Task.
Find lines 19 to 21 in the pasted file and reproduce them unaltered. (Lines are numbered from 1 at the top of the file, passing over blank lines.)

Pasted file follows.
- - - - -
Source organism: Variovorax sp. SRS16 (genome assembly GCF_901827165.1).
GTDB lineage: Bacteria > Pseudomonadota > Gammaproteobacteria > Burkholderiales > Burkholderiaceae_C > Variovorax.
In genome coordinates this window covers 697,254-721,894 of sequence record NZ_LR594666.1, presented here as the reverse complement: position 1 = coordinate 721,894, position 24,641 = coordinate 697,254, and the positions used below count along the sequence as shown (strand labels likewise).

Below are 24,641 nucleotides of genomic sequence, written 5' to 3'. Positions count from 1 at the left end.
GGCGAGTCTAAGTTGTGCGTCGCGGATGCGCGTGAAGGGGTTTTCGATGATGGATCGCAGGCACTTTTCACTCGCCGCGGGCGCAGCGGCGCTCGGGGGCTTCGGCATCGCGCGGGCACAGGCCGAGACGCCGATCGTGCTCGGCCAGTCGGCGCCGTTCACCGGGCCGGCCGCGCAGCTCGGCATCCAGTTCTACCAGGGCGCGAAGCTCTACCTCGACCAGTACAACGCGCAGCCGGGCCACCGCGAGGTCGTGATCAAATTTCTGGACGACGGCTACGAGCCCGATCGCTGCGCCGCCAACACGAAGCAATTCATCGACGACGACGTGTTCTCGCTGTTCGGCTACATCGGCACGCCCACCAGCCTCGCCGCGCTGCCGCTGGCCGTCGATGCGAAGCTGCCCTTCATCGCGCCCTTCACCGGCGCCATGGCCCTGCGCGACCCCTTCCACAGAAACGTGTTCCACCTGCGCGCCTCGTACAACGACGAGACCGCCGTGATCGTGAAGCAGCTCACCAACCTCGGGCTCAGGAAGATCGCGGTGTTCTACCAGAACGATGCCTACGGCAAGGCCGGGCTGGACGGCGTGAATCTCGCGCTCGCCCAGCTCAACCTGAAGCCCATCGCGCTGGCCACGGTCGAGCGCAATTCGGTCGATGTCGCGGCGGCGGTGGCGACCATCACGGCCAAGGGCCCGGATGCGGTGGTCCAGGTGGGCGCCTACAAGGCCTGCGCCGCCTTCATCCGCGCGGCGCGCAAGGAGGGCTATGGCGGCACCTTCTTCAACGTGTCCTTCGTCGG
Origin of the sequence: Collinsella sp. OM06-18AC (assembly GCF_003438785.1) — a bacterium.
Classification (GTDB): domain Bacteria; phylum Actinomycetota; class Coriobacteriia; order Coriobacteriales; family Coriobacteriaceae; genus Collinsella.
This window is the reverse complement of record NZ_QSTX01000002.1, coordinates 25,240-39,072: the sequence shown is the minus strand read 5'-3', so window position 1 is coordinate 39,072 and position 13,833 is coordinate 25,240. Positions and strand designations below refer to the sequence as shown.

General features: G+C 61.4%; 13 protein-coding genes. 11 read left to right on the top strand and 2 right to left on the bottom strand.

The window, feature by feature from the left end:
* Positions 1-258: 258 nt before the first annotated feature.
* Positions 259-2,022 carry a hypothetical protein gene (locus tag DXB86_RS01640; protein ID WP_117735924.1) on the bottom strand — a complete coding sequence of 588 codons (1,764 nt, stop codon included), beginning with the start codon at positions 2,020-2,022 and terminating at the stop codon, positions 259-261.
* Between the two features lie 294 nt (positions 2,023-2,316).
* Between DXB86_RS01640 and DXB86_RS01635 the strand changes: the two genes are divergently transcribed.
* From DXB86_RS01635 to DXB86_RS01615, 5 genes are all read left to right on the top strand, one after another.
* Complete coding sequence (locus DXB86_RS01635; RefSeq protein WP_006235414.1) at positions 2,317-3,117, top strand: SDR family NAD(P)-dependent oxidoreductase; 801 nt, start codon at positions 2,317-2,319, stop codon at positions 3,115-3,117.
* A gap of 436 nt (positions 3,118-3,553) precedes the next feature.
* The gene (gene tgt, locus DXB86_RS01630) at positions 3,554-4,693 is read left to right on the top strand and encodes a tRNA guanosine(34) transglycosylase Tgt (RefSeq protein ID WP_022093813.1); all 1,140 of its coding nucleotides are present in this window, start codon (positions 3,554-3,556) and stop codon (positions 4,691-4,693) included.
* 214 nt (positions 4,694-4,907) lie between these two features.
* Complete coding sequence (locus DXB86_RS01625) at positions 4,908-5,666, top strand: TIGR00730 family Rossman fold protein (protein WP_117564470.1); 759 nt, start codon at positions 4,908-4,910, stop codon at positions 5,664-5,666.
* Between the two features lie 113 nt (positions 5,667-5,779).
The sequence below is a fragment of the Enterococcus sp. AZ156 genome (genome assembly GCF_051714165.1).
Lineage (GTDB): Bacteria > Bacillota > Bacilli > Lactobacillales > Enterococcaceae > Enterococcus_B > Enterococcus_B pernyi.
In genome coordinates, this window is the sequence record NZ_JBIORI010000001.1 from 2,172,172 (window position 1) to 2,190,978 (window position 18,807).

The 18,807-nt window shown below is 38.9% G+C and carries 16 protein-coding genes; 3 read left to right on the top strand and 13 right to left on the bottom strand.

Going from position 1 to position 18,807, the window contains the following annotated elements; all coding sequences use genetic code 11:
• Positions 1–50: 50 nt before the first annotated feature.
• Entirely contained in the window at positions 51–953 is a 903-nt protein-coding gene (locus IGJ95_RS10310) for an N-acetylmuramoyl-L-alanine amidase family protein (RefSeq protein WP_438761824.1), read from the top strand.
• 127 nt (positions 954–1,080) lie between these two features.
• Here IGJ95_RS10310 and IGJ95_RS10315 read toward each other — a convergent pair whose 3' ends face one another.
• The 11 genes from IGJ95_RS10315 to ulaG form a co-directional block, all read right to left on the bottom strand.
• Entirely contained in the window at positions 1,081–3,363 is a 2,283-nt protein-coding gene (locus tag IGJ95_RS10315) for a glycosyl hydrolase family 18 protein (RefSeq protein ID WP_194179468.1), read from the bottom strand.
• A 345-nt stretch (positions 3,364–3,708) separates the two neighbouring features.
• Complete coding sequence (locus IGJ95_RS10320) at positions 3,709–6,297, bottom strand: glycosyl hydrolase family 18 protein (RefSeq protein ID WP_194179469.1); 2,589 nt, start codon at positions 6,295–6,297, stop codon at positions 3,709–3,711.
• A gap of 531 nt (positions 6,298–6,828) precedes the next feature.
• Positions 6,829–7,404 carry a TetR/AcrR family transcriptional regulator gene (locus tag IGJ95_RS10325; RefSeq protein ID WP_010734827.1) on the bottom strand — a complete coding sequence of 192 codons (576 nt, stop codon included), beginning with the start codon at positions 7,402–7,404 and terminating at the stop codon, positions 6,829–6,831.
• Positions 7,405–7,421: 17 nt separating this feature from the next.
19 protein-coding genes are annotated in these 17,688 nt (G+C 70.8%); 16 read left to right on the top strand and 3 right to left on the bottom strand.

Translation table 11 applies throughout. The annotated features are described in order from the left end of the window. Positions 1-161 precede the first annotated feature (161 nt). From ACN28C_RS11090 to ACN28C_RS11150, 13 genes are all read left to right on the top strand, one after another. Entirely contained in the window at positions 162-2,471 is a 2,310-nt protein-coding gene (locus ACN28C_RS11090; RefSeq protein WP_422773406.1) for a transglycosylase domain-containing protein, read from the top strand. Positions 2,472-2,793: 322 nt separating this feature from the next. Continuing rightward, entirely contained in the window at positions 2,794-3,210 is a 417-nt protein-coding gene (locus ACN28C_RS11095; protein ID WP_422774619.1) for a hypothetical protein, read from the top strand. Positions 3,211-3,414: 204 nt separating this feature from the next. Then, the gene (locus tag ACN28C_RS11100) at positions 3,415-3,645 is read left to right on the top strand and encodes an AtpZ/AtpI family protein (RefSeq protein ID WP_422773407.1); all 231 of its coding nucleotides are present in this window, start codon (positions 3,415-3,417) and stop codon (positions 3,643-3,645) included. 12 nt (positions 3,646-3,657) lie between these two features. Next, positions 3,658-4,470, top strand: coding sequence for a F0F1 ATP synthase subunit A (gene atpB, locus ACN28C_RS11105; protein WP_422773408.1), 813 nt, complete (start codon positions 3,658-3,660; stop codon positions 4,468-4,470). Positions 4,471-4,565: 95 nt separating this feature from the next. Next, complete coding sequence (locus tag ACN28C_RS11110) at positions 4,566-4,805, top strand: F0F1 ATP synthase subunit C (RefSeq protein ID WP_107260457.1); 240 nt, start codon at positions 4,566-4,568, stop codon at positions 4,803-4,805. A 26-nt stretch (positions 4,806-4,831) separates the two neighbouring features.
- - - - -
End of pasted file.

* 214 nt (positions 4,694-4,907) lie between these two features.
* Complete coding sequence (locus DXB86_RS01625) at positions 4,908-5,666, top strand: TIGR00730 family Rossman fold protein (protein WP_117564470.1); 759 nt, start codon at positions 4,908-4,910, stop codon at positions 5,664-5,666.
* Between the two features lie 113 nt (positions 5,667-5,779).